• It was nearly perfect by my rubric.

Read her columns:

Brier Dudley, Free Press editor, The Seattle Times

Second Place
Brier Dudley
The Seattle Times
Seattle, Washington

Brier Dudley's weekly columns (supplemented with a newsletter and dedicated website) raise awareness of America's local journalism crisis, explain challenges facing the industry and advocate for solutions and policy responses.

During 2022 and early 2023, his columns urged Washington's Legislature to help save the local press. They proposed a reporting fellowship and urged action on a tax break for local newspaper publishers.

He said Washington's Legislature funded the civic reporting fellowship program, to place graduating journalism students in local outlets, and the tax break estimated to save local publishers at least $10 million over the next decade.

The columns are made available for free to the public and to other newspapers for their use. The entire body of work is viewable here: st.news/SavetheFreePress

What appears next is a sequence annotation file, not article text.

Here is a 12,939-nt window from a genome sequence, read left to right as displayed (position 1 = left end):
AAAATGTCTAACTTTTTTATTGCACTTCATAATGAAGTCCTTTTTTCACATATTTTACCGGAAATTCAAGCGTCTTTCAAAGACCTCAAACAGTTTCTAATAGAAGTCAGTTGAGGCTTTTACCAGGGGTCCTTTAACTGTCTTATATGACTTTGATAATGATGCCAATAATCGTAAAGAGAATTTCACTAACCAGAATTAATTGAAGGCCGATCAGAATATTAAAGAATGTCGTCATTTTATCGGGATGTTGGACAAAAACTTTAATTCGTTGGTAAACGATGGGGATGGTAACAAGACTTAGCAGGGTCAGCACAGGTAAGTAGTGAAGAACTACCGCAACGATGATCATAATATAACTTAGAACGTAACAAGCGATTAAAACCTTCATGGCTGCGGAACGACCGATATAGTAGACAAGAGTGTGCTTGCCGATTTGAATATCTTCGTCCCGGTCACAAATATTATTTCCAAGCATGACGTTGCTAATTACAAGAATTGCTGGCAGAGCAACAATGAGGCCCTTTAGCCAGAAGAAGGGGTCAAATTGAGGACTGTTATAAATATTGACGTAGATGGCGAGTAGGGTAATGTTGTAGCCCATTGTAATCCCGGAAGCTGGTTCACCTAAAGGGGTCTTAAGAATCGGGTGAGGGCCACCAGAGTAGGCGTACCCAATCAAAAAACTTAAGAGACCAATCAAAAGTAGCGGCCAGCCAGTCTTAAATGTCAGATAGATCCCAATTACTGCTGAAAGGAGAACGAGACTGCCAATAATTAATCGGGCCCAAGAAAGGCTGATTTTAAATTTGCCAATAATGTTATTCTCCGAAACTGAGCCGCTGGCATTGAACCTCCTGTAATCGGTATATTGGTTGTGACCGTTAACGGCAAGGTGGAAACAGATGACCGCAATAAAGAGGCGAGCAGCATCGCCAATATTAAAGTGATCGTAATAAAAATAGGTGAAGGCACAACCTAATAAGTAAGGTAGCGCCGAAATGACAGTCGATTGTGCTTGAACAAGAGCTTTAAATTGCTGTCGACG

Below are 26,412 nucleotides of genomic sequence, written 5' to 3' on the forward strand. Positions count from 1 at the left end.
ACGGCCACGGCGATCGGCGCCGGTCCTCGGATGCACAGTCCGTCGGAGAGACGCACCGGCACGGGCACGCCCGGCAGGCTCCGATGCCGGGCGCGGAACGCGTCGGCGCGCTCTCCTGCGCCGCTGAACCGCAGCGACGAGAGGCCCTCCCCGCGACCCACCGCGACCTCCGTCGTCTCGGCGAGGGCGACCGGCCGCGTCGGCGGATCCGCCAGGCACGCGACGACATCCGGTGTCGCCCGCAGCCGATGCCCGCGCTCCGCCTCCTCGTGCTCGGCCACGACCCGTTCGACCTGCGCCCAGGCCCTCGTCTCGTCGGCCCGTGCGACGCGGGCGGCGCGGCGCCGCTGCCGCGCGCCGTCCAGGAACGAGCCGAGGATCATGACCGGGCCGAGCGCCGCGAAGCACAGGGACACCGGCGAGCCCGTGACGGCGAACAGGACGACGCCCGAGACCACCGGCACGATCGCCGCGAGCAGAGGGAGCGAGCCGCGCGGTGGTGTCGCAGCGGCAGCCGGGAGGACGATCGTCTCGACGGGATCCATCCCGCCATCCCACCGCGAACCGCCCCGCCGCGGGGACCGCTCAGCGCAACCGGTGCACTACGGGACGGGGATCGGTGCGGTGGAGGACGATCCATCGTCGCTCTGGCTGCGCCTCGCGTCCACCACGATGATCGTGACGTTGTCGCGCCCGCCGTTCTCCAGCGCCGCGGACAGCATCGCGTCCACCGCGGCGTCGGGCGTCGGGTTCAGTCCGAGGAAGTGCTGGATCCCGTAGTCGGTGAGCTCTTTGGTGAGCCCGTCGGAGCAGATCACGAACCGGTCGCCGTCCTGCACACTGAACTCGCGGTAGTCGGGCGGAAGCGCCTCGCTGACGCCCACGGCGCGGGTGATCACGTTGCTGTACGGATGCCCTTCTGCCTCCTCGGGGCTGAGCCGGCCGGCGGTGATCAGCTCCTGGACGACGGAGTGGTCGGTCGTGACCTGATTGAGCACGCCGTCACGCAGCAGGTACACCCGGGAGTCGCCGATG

Judges said his columns were well-written and courageous — with a lot of local elements.

They also said:

  • Local journalism needs to have a voice and an advocate who is willing to dig into what is working and what isn’t working to save a vital community resource. And, Brier Dudley is doing that hard work.
  • I appreciated the restraint and the professionalism that was shown by the author to not talk down to the audience. He was direct and forthright in the way he explained the issue to the readers and was very clear and concise in his arguments.

Read his columns:

John Brummett, writer, Arkansas Democrat-Gazette

Third Place
John Brummett
Arkansas Democract-Gazette
Little Rock

David Barham, editorial page editor of the Arkansas Democrat-Gazette, says John Brummett is "one of the lions of Arkansas journalism, and one of a dwindling breed at that. He’s a fierce liberal who doesn’t mind being one in this reddest of red states — and folks here demand his column. (It’s said one of the greetings in Arkansas among friends is: 'Have you read Brummett this morning?')"

Judges said:

  • John Brummett comes from the great tradition of newspaper columnists who are willing to speak out and say what he thinks (without worrying about the consequences). He’s not afraid of his own opinions and is willing to express them in well-crafted columns that are about issues that his readers should care about.